Serving the campus of the University of Alabama since 1894

The Crimson White

Serving the campus of the University of Alabama since 1894

The Crimson White

Serving the campus of the University of Alabama since 1894

The Crimson White

Letters from 1929 reveal a different life at the University


Cookie Keller said she knows a lot about her father’s life for a man who didn’t talk much. In her garage sits a wealth of information about his history, including the letters off his fraternity house, scrapbooks he made and letters he wrote home.

“He was a really friendly person,” Keller said, “But he just didn’t talk a whole lot about his own life.”

Keller, a 1963 graduate of The University of Alabama, has been able to share a first-hand account of what life was like at the University in 1929 through her father’s letters to his mother.

She said the way she’s been able to find out so much about both her father and the history of The University of Alabama is through the number of pictures, letters, documents and items her father kept.

“I find out all this by reading,” she said. “In fact, I wouldn’t have known that, but I just found this letter to his parents. The reason I even found it was that he wrote [his mother], and she would write on the same sheets and send them back to him.”

The letters, which were sent from Tuscaloosa to his home in Alliance, Ohio, would contain several conversations between Keller’s father, Russell Daugherty and his mother. In these letters from 1929, Daugherty told his mother of all the “initiation stunts” he had observed at the University so far, which he said “sure are funny.”

In the letters, Daugherty describes both the fraternity and sorority stunts leading up to initiation.

“The sororities are doing their initiating now, the girls have to come to class on roller skates and carry a red or blue parasol and it’s fun to watch them,” Daugherty wrote. “… Others had to wear long underwear under silk hose and it looks so funny the fellows laugh at them every time and they all blush so.”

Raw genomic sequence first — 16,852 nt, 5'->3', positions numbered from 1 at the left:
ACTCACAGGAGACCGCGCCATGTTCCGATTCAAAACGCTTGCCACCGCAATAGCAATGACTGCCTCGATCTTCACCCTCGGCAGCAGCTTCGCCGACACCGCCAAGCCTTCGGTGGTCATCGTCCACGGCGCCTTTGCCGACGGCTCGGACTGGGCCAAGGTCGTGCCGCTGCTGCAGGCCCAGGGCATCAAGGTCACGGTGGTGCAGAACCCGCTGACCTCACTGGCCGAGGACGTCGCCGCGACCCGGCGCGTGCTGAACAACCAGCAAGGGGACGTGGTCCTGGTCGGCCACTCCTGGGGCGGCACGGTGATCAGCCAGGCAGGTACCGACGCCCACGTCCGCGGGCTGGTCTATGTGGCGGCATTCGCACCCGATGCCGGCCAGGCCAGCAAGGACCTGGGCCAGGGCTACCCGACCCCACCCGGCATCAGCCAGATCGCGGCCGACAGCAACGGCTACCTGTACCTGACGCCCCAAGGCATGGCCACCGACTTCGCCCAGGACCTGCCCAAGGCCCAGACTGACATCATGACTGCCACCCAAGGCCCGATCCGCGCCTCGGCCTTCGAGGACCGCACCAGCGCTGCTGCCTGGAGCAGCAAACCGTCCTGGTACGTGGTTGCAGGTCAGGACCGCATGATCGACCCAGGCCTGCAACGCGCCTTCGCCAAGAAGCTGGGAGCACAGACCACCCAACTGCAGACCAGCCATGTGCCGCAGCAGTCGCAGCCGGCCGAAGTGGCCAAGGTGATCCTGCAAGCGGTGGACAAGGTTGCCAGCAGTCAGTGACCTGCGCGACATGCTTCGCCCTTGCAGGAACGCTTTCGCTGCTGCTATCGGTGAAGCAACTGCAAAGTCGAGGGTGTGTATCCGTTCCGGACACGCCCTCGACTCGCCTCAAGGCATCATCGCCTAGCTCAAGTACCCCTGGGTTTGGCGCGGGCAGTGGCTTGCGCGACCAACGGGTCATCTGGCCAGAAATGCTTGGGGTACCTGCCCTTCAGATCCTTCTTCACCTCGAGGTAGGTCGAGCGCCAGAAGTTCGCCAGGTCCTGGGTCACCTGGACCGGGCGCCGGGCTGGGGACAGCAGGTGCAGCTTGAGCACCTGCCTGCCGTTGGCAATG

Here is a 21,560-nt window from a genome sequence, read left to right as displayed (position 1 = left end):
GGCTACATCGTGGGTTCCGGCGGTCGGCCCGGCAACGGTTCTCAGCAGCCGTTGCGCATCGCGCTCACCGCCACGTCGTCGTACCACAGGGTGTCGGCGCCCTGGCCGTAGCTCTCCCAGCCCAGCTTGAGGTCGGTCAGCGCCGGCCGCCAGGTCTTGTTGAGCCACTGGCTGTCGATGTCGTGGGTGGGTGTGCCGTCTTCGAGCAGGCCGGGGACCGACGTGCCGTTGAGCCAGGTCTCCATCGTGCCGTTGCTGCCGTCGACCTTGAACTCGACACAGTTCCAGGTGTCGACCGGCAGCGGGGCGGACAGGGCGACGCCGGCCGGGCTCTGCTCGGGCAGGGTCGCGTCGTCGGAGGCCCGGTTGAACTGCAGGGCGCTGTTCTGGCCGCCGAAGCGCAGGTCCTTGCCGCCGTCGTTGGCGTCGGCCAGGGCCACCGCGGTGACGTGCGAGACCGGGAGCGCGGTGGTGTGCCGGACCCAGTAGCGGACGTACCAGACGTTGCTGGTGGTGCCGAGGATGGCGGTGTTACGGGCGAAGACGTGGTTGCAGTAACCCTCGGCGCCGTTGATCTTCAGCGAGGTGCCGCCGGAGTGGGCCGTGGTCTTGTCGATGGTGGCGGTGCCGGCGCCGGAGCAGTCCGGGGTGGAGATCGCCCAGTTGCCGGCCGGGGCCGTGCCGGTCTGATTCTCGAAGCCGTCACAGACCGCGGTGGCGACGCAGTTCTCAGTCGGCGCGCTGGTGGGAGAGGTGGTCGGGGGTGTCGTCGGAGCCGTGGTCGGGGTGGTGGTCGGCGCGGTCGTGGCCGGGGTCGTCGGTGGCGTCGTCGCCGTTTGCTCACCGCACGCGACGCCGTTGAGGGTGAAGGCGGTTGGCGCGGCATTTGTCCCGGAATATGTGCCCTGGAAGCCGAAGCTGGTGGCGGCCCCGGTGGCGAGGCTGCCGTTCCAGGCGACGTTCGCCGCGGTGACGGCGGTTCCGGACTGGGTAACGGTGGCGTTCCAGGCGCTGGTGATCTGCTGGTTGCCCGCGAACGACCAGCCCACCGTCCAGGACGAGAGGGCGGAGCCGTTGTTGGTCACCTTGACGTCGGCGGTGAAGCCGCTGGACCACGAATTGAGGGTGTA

Daugherty’s letters describe many fraternity pledges having to dress up and perform or sing in public. In one letter, he writes about one of the boys who had to stand as watchman atop the Alpha Tau Omega house.

“He had on a sheepskin coat and a cap, and kept an alarm clock with a luminous dial on a string around his neck. Then every 10 minutes he had to yell out, ‘10:20, and all is well at the ATO house.’ Then he had a strong flashlight and whenever one of the fellows came home to the house he would yell out, ‘10:40 and Bill Johnson is returning to the ATO house.’”

In the letters, Daugherty goes on to describe several more fraternity stunts. Daugherty was greek himself, involved in both Phi Alpha Psi and Delta Sigma Phi in his time at the University.

Daugherty studied accounting at the University and went on to work for Liberty National Life Insurance Company.

Keller said the letters played such a vital role in carrying the history of her father’s life and of what life was like at the University and that people should still be documenting history like this.

“There’s not going to be anything left for people years from now,” she said. “We should write more letters.”


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